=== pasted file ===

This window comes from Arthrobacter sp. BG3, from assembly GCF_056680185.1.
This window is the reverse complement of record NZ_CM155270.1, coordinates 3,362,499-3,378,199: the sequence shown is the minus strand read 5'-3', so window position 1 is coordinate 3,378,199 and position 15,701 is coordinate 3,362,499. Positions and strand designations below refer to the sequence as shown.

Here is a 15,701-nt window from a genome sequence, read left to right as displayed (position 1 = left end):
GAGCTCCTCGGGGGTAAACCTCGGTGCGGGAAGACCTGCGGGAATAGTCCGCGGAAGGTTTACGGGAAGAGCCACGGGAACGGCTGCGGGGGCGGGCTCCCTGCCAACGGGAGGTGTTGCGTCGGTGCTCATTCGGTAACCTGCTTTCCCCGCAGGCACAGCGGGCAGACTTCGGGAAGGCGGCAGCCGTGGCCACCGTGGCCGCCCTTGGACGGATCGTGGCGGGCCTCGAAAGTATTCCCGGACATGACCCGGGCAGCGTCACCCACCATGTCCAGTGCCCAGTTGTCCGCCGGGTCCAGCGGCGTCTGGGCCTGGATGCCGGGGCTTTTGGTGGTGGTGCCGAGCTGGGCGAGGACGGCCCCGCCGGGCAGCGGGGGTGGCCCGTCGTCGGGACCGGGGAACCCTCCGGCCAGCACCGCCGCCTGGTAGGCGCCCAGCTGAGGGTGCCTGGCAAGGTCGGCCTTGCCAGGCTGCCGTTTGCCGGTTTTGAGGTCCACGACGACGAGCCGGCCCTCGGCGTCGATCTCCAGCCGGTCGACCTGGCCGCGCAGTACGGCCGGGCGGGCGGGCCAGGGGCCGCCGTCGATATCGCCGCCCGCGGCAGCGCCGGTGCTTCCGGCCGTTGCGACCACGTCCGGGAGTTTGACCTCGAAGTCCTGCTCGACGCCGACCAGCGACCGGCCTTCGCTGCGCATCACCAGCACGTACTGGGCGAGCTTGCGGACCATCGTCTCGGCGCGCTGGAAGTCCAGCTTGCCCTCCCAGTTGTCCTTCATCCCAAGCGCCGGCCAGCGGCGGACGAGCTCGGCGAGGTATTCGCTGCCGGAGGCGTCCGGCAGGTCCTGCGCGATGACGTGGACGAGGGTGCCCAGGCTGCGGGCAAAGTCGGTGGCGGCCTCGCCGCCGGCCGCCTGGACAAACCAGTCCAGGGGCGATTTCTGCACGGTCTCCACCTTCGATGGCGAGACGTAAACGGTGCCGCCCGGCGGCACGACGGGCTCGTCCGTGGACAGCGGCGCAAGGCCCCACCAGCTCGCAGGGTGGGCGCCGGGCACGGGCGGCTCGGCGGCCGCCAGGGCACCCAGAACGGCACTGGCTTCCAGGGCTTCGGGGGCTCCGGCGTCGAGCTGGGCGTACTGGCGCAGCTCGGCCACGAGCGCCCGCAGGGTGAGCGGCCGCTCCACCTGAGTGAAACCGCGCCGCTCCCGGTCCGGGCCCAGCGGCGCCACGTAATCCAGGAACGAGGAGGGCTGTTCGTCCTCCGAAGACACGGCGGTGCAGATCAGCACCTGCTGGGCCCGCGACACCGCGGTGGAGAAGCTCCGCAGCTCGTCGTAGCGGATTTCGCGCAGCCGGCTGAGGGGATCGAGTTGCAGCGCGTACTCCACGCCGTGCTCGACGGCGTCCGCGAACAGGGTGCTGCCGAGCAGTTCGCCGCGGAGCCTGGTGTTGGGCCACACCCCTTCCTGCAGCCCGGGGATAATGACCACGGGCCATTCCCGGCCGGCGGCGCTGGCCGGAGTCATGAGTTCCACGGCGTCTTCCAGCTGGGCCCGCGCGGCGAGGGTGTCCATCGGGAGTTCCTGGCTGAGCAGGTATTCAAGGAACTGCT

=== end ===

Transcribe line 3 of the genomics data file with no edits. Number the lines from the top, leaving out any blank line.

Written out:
Here is a 15,701-nt window from a genome sequence, read left to right as displayed (position 1 = left end):